The device being utilized to test for the presence of the call center may not be the device which the user will utilize for using this callback service. Decision block 908 tests if the device testing for the presence is to be used for the callback. If the answer is no, control is transferred back to decision block 902 since the user had already been alerted by block 907.

If the answer in decision block 908 is yes, decision block 909 determines if the user is available. If the answer is no, block 911 performs normal processing before transferring control back to decision block 902.

If the answer is yes in decision block 909, block 912 sets up communication with the call center before transferring control to decision block 913. Decision block 913 determines when the communication is done and then transfers control back to decision block 902.

When the operations of a computer, processor, telephone or server are implemented in software, it should be noted that the software can be stored on any computer-readable medium for use by or in connection with any computer related system or method. In the context of this document, a computer-readable medium is an electronic, magnetic, optical, or other physical device or means that can contain or store a computer program for use by or in connection with a computer related system or method. The computer, processor, telephone or server can be embodied in any computer-readable medium for use by or in connection with an instruction execution system, apparatus, or device such as a computer-based system, processor-containing system, or other system that can fetch the instructions from the instruction execution system, apparatus, or device and execute the instructions. In the context of this document, a “computer-readable medium” can be any means that can store the program for use by or in connection with the instruction execution system, apparatus, or device. For example, the computer-readable medium can be, but is not limited to, an electronic, magnetic, optical, electromagnetic, infrared, or semiconductor system, apparatus, or device. More specific examples (a non-exhaustive list) of the computer-readable medium would include the following: a portable computer diskette (magnetic), a random access memory (RAM) (electronic), a read-only memory (ROM) (electronic), an erasable programmable read-only memory (EPROM, EEPROM, or Flash memory) (electronic), and a portable compact disc read-only memory (CDROM) (optical).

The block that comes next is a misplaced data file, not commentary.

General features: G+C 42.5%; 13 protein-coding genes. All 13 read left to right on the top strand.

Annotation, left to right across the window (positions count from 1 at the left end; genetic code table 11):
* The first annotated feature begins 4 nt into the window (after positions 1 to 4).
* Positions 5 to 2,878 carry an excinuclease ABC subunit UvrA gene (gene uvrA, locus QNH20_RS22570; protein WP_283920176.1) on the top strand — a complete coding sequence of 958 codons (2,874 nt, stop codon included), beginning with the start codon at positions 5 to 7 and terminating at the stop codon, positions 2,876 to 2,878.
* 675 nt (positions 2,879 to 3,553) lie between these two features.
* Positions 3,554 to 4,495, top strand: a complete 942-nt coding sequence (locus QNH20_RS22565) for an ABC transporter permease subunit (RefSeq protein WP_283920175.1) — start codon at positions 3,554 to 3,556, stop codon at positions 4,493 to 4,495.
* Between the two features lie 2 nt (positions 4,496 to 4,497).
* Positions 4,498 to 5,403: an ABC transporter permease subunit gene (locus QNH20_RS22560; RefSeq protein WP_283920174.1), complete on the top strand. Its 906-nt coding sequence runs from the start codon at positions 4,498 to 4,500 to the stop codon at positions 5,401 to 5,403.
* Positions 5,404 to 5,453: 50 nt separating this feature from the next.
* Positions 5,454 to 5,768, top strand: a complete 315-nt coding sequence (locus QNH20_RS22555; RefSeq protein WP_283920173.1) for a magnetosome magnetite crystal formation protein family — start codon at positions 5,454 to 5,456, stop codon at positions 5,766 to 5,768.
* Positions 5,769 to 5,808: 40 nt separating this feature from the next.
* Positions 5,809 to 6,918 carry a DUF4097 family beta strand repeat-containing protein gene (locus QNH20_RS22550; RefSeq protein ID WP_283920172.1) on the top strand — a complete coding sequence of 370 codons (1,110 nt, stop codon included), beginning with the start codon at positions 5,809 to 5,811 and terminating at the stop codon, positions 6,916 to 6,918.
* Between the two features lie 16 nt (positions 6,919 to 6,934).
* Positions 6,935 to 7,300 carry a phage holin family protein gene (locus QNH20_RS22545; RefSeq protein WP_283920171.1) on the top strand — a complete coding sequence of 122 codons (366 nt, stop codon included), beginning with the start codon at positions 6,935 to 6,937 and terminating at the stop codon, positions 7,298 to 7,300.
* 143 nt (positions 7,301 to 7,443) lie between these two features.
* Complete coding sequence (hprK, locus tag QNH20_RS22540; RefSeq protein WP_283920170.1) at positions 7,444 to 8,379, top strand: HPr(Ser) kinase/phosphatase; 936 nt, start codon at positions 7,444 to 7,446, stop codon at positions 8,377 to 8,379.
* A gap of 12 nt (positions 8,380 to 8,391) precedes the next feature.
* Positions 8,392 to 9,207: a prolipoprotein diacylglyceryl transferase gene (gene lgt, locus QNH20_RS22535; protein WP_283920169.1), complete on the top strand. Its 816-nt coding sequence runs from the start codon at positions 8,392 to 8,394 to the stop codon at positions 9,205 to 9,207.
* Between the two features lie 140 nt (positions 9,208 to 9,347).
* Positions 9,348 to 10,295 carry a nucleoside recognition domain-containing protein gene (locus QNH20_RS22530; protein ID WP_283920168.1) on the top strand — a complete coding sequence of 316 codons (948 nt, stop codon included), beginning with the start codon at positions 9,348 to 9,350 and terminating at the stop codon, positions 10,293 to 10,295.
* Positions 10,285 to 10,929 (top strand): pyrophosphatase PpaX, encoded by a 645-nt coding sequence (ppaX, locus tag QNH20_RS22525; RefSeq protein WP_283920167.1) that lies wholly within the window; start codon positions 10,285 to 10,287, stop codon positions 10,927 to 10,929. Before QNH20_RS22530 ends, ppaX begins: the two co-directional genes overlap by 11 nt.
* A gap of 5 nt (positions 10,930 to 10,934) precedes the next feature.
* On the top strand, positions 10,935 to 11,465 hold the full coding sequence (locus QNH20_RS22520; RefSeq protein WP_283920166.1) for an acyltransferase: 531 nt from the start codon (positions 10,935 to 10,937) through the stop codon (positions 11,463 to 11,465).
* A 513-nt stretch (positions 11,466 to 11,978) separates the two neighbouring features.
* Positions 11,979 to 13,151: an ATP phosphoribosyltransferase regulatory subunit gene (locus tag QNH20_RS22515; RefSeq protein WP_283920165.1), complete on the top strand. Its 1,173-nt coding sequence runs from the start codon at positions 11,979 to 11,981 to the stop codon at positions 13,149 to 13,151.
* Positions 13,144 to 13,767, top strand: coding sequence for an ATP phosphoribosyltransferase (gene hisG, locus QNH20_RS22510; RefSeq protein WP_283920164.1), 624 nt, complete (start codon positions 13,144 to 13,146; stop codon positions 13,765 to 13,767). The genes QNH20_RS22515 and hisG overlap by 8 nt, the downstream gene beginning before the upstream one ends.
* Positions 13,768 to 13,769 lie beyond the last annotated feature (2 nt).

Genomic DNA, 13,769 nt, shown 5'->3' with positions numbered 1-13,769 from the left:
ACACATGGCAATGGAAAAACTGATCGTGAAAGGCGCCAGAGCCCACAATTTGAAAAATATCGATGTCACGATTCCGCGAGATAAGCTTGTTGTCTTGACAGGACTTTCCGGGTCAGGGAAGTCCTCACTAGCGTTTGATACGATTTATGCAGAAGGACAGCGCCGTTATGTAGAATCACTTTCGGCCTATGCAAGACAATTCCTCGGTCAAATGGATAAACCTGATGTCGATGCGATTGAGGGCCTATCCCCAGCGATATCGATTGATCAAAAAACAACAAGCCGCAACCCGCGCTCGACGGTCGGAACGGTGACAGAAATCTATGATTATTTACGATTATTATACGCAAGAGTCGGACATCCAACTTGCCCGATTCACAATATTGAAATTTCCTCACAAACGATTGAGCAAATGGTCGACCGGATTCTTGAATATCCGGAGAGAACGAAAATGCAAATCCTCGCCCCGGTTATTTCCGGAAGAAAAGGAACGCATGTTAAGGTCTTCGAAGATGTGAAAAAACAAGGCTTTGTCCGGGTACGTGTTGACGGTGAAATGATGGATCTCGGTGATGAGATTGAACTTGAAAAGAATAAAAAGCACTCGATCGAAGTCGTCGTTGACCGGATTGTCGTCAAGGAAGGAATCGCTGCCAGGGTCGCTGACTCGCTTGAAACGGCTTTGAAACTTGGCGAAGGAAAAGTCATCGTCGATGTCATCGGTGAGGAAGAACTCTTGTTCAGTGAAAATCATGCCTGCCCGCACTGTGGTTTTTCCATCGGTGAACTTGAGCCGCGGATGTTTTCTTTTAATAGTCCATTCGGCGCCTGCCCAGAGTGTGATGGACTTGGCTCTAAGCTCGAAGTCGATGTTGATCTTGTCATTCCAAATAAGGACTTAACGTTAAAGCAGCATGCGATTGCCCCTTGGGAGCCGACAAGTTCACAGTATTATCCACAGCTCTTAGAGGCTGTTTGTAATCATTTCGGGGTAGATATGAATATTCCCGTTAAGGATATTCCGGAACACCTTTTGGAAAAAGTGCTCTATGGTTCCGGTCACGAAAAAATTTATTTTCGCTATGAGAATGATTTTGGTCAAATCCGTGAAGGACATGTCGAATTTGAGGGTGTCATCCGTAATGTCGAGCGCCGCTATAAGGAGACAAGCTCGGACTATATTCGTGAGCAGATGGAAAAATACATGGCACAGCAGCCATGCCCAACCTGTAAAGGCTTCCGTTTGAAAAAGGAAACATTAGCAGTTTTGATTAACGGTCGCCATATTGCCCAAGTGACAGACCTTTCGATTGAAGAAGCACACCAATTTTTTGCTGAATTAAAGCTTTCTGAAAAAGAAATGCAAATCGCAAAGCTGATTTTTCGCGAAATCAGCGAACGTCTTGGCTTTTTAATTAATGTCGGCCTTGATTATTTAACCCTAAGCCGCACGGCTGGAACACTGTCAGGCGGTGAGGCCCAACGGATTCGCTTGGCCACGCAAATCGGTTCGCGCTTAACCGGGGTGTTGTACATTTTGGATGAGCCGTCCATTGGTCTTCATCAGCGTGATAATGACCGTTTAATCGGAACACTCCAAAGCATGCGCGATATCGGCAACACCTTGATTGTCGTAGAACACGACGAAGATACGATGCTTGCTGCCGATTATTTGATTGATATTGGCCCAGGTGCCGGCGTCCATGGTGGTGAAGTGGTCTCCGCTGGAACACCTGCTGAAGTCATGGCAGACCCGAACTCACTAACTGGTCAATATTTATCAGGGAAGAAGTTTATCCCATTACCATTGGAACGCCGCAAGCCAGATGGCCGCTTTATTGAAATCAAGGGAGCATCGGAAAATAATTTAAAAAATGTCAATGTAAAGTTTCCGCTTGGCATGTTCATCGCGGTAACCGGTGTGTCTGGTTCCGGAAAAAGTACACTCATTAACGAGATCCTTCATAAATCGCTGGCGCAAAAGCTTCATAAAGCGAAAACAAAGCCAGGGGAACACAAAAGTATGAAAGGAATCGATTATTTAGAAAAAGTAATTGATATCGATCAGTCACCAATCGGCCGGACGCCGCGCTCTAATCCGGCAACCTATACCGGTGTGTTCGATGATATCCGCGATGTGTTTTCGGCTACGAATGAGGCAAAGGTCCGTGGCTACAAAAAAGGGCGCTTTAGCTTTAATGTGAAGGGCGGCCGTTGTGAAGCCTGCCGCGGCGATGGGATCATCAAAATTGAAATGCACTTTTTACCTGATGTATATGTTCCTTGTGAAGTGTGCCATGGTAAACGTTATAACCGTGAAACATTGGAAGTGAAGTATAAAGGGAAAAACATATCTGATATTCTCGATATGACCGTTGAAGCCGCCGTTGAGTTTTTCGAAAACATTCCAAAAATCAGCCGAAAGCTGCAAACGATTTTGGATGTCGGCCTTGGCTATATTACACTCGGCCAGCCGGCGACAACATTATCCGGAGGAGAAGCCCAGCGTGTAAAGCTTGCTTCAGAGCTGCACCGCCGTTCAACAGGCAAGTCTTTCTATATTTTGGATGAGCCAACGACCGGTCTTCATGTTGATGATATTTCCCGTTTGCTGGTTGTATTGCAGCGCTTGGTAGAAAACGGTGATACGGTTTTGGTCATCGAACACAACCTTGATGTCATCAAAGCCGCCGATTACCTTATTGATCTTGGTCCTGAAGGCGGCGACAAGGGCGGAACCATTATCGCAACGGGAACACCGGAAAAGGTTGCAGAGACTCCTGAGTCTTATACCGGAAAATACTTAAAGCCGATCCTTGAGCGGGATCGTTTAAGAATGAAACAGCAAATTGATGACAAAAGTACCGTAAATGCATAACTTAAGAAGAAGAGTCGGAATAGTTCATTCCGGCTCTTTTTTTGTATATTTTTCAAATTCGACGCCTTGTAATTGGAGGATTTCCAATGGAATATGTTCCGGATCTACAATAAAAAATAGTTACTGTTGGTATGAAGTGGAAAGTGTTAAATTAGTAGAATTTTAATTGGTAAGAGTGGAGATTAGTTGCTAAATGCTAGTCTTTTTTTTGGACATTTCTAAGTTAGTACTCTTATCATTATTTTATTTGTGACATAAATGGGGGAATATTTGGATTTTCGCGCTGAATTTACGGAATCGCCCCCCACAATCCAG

In an alternative embodiment, where the computer, processor, telephone or server is implemented in hardware, the telephone set, control computer or server can be implemented with any or a combination of the following technologies, which are each well known in the art: a discrete logic circuit(s) having logic gates for implementing logic functions upon data signals, an application specific integrated circuit (ASIC) having appropriate combinational logic gates, a programmable gate array(s) (PGA), a field programmable gate array (FPGA), etc.

Of course, various changes and modifications to the illustrated embodiments described above will be apparent to those skilled in the art. These changes and modifications can be made without departing from the spirit and scope of the invention and without diminishing its intending advantages. It is therefore intended that such changes and modifications be covered by the following claims except insofar as limited by the prior art.

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Classifications
U.S. Classification455/456.3, 455/417, 379/202.01
International ClassificationH04M3/42, H04M3/00
Cooperative ClassificationH04M3/5231, H04M3/42374, H04M2207/20
European ClassificationH04M3/523B
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Mar 13, 2013ASAssignment
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Free format text: ASSIGNMENT OF ASSIGNORS INTEREST;ASSIGNORS:DAVIS, SHELDON;FLOCKHART, ANDREW D.;STEINER, ROBERT C.;SIGNING DATES FROM 20070529 TO 20070531;REEL/FRAME:019434/0262